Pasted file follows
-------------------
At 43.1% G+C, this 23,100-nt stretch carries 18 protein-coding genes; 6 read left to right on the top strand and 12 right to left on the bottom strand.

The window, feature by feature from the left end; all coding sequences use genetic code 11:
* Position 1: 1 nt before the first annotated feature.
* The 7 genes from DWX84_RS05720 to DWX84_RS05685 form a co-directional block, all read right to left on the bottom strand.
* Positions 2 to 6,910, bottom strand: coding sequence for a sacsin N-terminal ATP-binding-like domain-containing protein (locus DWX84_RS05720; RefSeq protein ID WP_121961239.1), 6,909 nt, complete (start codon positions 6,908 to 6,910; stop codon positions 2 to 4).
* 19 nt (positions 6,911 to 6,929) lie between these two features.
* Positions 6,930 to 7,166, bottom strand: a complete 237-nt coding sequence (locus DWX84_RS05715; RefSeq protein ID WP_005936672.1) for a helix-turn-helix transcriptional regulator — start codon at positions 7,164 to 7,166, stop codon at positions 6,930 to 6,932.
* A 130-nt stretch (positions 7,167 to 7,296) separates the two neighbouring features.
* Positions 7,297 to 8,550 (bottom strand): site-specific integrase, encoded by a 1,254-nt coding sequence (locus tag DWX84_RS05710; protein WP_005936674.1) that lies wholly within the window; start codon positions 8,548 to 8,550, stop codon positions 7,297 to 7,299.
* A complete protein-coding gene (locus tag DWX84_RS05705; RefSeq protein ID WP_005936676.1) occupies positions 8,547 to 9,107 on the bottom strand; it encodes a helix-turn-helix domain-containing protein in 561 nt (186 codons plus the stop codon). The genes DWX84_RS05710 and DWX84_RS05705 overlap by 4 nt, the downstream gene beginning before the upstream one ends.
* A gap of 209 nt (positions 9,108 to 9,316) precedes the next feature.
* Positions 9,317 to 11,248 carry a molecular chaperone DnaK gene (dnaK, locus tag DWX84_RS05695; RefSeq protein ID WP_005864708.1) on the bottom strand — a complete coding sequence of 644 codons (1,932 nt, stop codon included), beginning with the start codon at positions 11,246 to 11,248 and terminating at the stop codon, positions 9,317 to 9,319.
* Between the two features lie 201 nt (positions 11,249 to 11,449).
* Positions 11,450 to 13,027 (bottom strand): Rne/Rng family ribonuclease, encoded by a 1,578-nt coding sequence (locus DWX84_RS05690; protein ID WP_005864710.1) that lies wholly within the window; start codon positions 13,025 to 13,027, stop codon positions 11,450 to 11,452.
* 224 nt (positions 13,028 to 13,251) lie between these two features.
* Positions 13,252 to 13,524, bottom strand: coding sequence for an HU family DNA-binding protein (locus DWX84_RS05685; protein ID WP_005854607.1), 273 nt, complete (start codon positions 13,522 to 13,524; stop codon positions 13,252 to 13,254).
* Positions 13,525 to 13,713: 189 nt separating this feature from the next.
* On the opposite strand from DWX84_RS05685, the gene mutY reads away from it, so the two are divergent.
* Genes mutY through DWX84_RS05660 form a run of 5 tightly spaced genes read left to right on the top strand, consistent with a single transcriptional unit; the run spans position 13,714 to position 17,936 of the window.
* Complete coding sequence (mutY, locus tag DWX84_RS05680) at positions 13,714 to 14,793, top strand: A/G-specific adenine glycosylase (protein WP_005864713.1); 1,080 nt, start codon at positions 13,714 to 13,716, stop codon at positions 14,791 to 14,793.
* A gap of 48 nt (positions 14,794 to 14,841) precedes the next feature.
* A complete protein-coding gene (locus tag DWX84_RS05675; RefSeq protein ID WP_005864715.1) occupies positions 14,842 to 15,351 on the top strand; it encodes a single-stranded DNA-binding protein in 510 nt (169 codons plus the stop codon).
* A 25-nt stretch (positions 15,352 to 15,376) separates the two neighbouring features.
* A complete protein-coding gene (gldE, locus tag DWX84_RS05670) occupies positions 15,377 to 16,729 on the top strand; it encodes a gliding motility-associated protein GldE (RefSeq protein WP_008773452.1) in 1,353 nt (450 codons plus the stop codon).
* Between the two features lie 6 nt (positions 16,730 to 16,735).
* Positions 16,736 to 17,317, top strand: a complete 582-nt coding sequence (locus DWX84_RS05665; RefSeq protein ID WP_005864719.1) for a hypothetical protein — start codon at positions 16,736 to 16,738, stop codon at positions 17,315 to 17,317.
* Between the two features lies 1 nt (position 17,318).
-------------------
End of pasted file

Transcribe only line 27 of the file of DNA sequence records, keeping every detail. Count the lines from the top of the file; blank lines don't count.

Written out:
* Between the two features lies 1 nt (position 17,318).